Two years later, his company had grown to 70 people, and he knew he was in business.
Failure is the greatest teacher
After an incredible three-year run and nearly 1,000 percent growth over the same period, Webster Data Services drew attention and awards, putting it on the radar of a public company that offered to buy it. Webster would say later he “successfully failed to sell.”
Everything seemed right. The company’s top-line revenue had been rocketing, and it felt like the right time to sell. But then there was a change in the tax law that affected the ability of the buying party to fund the deal. The desirability factor had changed. Cliff would have taken the deal, but it was now off the table.
Failure can often be the greatest teacher. Webster took the lessons of the failed deal to heart; he learned “the difference between revenue and value,” and he committed to building value in his company.
Looking back, the deal falling through was the best thing that could have happened to Webster. He hadn’t built a management team strong enough to operate without him, and that had to change. He could make more money downstream by just growing it properly. From 2007 to 2010, the company continued to grow steadily but with a laser focus on documentation and scalable, repeatable processes that drive value.
He learned to look at the company from the standpoint of the buyer. Until he saw enterprise value through the eyes of others, he didn’t realize his personal knowledge and expertise might actually be a liability in successfully selling and transitioning his company away from his leadership.
So he upgraded his management team to a group that could in many ways outpace him, and it won some large, valuable contracts (as a standalone prime contractor). Value creation started here.
Then he built a company around the mindset of niche business development. The buyer saw Webster as the primary salesperson, which lowered the value of the company in their eyes, so he decided to build leveraged growth into the business model. He created incentives for management and staff to grow the organization and changed the company culture. The company became a proposal shop going after prime contracts, the winning of which gave them a “license to hunt.”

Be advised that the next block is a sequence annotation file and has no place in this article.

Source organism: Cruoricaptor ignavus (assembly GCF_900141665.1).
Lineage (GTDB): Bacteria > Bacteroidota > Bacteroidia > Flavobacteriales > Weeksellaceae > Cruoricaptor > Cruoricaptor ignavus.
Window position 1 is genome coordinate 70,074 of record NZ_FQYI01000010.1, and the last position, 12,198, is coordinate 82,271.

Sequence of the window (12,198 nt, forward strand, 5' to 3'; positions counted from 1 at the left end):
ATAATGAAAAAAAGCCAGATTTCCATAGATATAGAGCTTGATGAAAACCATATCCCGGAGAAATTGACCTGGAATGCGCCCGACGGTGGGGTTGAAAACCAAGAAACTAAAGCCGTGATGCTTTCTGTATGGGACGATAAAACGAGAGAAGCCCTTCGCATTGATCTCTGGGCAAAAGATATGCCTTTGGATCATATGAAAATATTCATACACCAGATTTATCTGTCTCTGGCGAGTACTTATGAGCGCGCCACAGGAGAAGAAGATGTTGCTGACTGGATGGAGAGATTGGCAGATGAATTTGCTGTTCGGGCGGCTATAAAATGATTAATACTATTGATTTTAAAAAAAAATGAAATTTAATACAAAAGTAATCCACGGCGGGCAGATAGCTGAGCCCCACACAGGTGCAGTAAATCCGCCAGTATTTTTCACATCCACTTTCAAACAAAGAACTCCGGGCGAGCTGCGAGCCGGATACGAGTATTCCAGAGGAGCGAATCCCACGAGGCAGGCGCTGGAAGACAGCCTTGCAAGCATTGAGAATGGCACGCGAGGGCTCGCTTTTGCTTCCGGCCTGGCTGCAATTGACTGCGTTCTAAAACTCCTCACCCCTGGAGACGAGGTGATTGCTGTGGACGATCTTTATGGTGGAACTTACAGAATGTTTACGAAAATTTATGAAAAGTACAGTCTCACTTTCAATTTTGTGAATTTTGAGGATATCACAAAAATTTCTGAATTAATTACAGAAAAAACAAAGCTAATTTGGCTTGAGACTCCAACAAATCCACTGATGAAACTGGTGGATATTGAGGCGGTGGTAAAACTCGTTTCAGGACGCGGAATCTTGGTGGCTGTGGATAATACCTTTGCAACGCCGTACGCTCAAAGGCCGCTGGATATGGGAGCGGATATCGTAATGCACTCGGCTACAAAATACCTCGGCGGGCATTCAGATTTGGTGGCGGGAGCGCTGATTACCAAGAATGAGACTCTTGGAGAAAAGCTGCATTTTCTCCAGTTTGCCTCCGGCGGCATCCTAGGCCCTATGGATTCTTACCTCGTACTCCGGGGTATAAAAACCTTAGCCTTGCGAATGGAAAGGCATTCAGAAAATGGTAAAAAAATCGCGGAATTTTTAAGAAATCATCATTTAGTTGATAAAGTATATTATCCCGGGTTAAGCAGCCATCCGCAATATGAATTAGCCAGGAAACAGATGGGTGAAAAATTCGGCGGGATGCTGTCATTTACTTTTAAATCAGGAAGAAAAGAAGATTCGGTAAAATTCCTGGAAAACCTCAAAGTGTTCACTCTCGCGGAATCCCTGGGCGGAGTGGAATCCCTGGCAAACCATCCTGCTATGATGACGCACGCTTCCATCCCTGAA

Next, they made the conscious decision to start acting like a big business. Early on, everyone wore many hats, but they moved to a point where all players were in their proper roles — and when they did have redundancies, they were built in with a purpose.
Finally, the company documented things thoroughly and built repeatable processes. Before his failed attempt to sell, Webster disdained documentation, but he learned that he had to harness and consolidate the corporation’s knowledge base. When proprietary knowledge is kept in the CEO’s head, it gives the would-be buyer opportunities to devalue the company at the bargaining table. Building an independent process engine to develop business across the management team was a maturation point that required the company to bring in staff from larger organizations. They pulled in senior people from companies like Siemens who would make them act like a $200 million business and stay focused on value creation.
Getting the handshake
Within just three years of the failed sale, Webster’s organization was operating at a point where, at the end of every month, they could produce two reports, one financial and one technical, on the status of anything and everything in relation to the company. When buyers came in, it showed well. The company was under $20 million, but it was organized like a company 10 times its size — and that affects multiples.
When he got to the due diligence stage with the buyer, he had four people with him to defend the value of his company. The buyers had a conference room of people at the table, and their job was to find ways to lower the asking price and market value of his business. Six days before the scheduled closing, it looked like the deal might be going south, so Webster decided he would, too; he went to Mexico to put himself out of touch, geographically and emotionally. “You have to be willing to walk away,” he explains.
It was a roller coaster ride, but it was one that he had been on before, and that made it easier. Most business owners don’t have that experience to bolster them for a second time around.
His new approach worked. Webster was back in the U.S., and it was 9:30 p.m. when the closing finally wound down. The new owner came down from his office, and they shook hands. The deal was complete.
Be sure to let me know what you think by sharing your thoughts in the comment section below.
|“Steve is a highly sought-after adviser, mentor, coach, and business success leader who is recognized as one of the leading experts in developing peak individual and team performance. Often referred to as ‘The Activator’, Steve helps his clients overcome the myriad of complex challenges they face to develop breakthrough strategies for building businesses that grow quickly to generate astounding financial returns. Click here to connect with him directly|